Break-up dramas in Sweden
Boys on Film is a continuing collection of short films that explore the LGBTQ experience. The theme that connects the films included in Volume 19 of the series is No Ordinary Boy.
One of the films included in this collection is No More We from filmmaker David Fardmar.
We caught up with David Fardmar to talk about the film.
What was your inspiration for this story?
It started as kind of a therapeutic writing process, after my second break up from a four-year relationship, to try to pin-point what went wrong with those two relationships – to see if I could find a pattern in how I acted. But then, it evolved into something more and bigger when I started to talk about break-ups and separations with my friends. For me, it was a very personal story, but then I realised that it also was a very universal story about love, and about love that’s lost.
I can’t deny that one of the characters is more based on ‘me’ and the other one is a mix of my two ex-es, but I’ve just tried to create two interesting characters that I want to portray and see on the big screen. It’s fiction, not a documentary. When I look at the film now, I don’t really see myself or my ex-es on the screen, I just see Adrian and Hampus.
Why are break-ups always so painful?
They can be painful, but they can also be a start of something else, something new, so break-ups can be a good way to evolve. Personally, I think it’s sad because it always feels like a failure – both if you’re the one who leaves a relationship and if you’re the one who is being dumped.
I’m a real sucker for break-ups, ending things, leaving – I’m very nostalgic, I think about what could have been. But, in hindsight, I’ve actually had pretty ‘good’ break-ups, and both my ex-es are still very good friends of mine.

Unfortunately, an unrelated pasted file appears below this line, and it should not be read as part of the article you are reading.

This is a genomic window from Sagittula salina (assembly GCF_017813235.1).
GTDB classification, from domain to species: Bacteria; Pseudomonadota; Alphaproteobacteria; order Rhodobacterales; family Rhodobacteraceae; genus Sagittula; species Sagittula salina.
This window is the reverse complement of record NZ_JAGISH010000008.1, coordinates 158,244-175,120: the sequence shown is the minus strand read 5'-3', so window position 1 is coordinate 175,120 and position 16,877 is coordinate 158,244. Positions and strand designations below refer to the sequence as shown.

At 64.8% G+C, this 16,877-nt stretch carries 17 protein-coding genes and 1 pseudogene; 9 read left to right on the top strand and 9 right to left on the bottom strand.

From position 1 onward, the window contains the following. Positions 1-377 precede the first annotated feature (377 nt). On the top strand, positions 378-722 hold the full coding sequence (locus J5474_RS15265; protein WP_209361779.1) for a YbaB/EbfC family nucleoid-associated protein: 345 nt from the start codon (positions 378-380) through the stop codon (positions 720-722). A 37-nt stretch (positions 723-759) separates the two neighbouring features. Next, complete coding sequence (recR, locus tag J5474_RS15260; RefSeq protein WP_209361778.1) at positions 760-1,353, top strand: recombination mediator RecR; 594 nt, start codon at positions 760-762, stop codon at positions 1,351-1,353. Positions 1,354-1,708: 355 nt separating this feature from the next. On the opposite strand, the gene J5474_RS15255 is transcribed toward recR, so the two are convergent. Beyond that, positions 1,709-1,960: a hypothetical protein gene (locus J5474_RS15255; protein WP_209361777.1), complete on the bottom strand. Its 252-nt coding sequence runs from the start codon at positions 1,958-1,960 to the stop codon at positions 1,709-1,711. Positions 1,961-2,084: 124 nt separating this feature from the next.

What was your casting process?
I work as a casting director here in Sweden, and I’d met both Björn Elgerd (who plays Adrian) and Jonathan Andersson (who plays Hampus) before, and cast them in films here in Sweden. So, when I started to write this script, I already had them in mind because I really wanted to work with both of them in my own project.
I did a kind of a casting session just to see them together on the screen, but in my head they’d already got the parts, I just didn’t tell them.
They’re such talented actors – great to work with, and also awesome to hang around with, so we’ve all become good friends. We shared our own personal break-up stories with each other, and they bring so much more to the film and on the screen than I ever could imagine in my dreams.
What does this film tell us about some of the complexities of gay relationships?
Love is universal, break-ups are universal, so everyone can relate to this story. I never think of the characters or story as gay, they’re just two homo sapiens.
What do you hope that people feel when watching No More We
Sad. Love. That they need to cherish their partner and maybe take care of their relationship a little better. But, if the relationship isn’t healthy, it’s actually better to leave then stay in it for too long.